Welcome to the Fall 2007 edition of The Capital Issue. This edition features an overview of letters of credit, an enhancement that can be very appealing for borrowers across the credit profile continuum. We also cover borrowing options for weaker hospital credits, and review recent activity in the senior living markets. This season's Nonprofit Minute focuses on a hot topic for nonprofit borrowers - alternative investments. Of note, this is the time of year when affordable housing developers who are considering using tax credits should start the financing process, as Ginger McGuire writes in the affordable housing section.
As always, we welcome your suggestions for content. Additionally, we are considering offering The Capital Issue as a hard copy newsletter.
Thomas R. Green, CEO
A letter of credit issued by a commercial bank is an irrevocable obligation to make bond payments if a borrower cannot. With that support, a borrowing organization can issue bonds backed by the bank’s credit strength. This credit enhancement can make borrowing more affordable for organizations that wish to issue bonds, but have limited credit strength, putting other forms of enhanced or unenhanced bonds out of their grasp.
This fall, credit rating agency Standard & Poor’s issued a report expressing concern over the credit risks of nonprofit health care providers with speculative-grade ratings. While few small hospitals carry actual credit ratings, many would be considered speculative-grade (BB+ or lower) if they did. The overall commentary on the perceived risk in these potential borrowers serves as a reminder of the importance of understanding a hospital’s complete credit profile, as well as the various financing options available to weaker credits.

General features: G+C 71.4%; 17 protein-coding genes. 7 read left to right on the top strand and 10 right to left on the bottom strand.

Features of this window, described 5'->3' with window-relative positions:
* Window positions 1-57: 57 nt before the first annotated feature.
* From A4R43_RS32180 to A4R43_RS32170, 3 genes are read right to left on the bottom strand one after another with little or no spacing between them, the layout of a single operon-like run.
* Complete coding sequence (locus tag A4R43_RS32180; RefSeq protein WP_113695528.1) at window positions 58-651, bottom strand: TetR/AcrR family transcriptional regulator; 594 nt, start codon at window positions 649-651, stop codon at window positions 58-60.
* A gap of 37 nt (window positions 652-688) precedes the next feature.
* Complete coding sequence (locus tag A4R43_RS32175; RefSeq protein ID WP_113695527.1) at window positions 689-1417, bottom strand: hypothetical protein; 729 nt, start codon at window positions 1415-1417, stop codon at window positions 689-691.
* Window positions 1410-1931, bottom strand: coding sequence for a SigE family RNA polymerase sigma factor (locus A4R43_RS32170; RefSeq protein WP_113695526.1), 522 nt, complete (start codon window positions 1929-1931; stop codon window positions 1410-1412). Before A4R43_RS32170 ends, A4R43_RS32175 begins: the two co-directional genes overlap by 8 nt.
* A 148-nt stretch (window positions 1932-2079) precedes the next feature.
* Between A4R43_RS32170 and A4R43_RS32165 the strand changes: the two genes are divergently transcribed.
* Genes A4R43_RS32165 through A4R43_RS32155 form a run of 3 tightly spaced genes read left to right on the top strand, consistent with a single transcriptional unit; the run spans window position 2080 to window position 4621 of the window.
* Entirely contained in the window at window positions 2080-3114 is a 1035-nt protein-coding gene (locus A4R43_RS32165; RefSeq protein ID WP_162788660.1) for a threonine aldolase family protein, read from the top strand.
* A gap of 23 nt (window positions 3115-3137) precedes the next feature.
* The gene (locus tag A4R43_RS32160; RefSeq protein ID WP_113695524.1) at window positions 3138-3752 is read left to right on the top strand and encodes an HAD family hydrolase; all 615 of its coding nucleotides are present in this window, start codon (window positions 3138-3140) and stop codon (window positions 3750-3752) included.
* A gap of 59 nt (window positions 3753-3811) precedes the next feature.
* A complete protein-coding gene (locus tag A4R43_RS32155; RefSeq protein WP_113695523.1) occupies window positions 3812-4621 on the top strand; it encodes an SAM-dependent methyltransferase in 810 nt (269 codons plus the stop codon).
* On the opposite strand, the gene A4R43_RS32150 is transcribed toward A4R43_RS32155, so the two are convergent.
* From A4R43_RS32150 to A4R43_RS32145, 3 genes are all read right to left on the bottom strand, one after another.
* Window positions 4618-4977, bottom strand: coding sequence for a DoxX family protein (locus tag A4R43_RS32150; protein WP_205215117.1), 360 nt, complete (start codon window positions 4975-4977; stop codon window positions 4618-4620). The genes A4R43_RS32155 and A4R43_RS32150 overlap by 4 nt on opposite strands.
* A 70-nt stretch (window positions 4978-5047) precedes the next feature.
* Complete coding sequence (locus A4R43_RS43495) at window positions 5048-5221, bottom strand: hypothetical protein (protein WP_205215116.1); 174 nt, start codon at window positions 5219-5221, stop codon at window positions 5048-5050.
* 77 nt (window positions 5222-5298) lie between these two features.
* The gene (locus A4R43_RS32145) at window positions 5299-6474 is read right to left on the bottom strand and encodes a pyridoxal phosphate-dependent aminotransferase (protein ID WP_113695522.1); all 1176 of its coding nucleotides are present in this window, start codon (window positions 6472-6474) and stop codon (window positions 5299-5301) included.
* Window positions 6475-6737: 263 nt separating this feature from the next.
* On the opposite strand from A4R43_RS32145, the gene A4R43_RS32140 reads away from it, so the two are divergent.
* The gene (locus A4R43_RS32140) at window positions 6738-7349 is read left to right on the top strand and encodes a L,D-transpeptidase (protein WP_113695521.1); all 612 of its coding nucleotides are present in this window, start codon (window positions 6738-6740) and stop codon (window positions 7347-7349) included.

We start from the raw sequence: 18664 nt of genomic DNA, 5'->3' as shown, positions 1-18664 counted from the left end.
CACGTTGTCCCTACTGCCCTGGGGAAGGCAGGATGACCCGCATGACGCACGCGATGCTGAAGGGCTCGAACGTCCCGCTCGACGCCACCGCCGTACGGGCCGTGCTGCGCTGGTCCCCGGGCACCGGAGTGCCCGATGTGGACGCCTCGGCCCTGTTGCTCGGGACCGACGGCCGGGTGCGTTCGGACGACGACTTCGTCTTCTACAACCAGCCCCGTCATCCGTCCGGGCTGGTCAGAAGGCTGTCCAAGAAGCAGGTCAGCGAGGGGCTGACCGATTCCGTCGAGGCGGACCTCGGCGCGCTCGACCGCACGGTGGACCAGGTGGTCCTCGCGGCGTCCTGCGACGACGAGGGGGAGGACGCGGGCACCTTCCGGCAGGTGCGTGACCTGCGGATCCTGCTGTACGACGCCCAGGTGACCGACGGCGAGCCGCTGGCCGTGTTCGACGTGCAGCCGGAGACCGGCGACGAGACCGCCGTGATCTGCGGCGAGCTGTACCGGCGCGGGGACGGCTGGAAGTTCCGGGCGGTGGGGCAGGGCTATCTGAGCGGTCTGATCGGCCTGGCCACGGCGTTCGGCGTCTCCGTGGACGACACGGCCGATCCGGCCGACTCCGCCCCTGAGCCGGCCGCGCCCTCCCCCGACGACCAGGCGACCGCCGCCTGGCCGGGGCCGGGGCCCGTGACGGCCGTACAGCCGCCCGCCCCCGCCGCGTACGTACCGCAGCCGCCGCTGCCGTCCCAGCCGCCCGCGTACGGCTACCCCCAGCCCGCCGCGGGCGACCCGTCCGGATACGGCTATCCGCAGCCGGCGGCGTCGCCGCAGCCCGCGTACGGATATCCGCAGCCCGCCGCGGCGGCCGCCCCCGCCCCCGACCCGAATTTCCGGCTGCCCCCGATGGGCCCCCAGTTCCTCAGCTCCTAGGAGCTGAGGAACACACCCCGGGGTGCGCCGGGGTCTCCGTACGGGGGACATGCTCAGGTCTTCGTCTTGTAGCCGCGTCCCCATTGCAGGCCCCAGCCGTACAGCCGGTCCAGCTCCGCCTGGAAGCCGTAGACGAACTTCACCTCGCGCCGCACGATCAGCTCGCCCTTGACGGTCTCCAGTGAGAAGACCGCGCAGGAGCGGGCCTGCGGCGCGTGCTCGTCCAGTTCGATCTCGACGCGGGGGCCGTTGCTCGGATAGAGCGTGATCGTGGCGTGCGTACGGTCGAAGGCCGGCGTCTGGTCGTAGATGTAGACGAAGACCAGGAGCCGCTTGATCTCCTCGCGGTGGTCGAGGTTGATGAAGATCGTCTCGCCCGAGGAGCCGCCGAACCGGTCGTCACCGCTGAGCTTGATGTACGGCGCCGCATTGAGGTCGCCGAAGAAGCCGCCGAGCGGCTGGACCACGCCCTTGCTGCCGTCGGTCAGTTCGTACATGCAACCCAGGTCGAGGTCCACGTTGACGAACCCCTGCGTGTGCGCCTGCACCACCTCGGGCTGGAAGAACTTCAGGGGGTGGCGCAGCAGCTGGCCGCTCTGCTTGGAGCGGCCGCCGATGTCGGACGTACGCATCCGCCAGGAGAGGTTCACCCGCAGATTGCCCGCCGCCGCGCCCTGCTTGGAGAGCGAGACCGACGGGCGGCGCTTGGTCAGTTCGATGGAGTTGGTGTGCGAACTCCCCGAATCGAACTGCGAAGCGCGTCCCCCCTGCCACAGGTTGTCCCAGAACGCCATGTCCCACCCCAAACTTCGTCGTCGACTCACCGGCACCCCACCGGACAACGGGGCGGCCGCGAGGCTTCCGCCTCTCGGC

Tax-exempt bond volume in the nonprofit senior living sector was up 41 percent during 2006, to almost $6 billion. Much of this growing stream of capital funded new construction and substantial rehabilitation projects, further upgrading and expanding the country’s senior living stock, which now totals an estimated 57,840 facilities. Over the past few months, however, senior living stakeholders have been forced to re-examine the sector’s future growth prospects as the economy digests the current subprime mortgage meltdown. Is the current housing slump going to affect senior housing development?
The U.S. Department of Agriculture’s Rural Development Office of Multi-Family Housing estimates that 4,250 Section 515 affordable rural housing properties “will physically deteriorate to the point of being unsafe or unsanitary within the next few years.” They further estimate the injection of capital required to preserve these 85,000 units at as much as $3.2 billion for portfolio-wide rehabilitation; accommodating merely the most distressed would still cost $850 million.
Now more than ever, institutional investors are being urged to allocate funds to alternative investments. The conventional wisdom is that this kind of portfolio diversification will improve future returns, since returns from these non-publicly-traded investments are not correlated with those of conventional asset classes. While it is true that in many cases, asset classes within the alternative investment universe have significantly outperformed equities and fixed income without obvious evidence of increased risk, it is also true that there is no free lunch: Investments promising outsized returns are always associated with significant risks that may or may not be appropriate. The key to deciding whether to make an allocation to an alternative investment asset class is a strong understanding of what is available and of the nonprofit organization’s ability to understand the product.